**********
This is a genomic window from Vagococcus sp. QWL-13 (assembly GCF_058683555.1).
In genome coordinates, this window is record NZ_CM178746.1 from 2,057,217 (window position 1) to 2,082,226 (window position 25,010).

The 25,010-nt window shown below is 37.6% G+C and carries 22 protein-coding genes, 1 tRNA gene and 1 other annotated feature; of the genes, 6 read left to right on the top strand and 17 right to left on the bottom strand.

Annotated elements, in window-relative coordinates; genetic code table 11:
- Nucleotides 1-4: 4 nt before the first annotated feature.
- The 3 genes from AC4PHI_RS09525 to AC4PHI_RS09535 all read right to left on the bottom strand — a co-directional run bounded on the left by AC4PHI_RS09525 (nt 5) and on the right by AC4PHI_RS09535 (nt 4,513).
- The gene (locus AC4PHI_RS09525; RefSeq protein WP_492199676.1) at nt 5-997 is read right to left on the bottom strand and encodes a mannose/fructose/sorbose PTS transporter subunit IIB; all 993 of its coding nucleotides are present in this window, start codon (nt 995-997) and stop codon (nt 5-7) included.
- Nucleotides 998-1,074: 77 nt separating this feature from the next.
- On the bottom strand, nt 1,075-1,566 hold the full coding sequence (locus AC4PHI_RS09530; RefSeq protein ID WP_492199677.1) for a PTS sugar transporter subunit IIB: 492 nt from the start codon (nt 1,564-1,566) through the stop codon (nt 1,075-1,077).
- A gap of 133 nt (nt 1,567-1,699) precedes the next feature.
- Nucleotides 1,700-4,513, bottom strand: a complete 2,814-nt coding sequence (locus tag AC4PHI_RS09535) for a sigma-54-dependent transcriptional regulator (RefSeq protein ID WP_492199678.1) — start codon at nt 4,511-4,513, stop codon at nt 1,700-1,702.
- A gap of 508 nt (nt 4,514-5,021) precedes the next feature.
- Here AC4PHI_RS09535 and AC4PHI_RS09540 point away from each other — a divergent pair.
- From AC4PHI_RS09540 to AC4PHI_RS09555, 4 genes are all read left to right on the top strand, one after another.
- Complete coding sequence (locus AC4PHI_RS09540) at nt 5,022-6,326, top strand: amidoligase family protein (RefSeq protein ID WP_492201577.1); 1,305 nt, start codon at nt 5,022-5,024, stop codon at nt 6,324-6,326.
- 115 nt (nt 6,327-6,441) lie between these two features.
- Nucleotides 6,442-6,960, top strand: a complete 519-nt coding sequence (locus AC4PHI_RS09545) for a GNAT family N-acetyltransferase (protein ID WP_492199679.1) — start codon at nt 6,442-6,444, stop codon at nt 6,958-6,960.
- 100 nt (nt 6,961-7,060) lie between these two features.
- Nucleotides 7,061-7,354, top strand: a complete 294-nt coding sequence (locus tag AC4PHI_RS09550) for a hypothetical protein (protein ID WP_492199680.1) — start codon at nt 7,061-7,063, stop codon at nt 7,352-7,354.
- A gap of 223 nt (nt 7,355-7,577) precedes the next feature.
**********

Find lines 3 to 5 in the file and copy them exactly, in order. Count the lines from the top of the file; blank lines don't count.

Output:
The 25,010-nt window shown below is 37.6% G+C and carries 22 protein-coding genes, 1 tRNA gene and 1 other annotated feature; of the genes, 6 read left to right on the top strand and 17 right to left on the bottom strand.

Annotated elements, in window-relative coordinates; genetic code table 11:
- Nucleotides 1-4: 4 nt before the first annotated feature.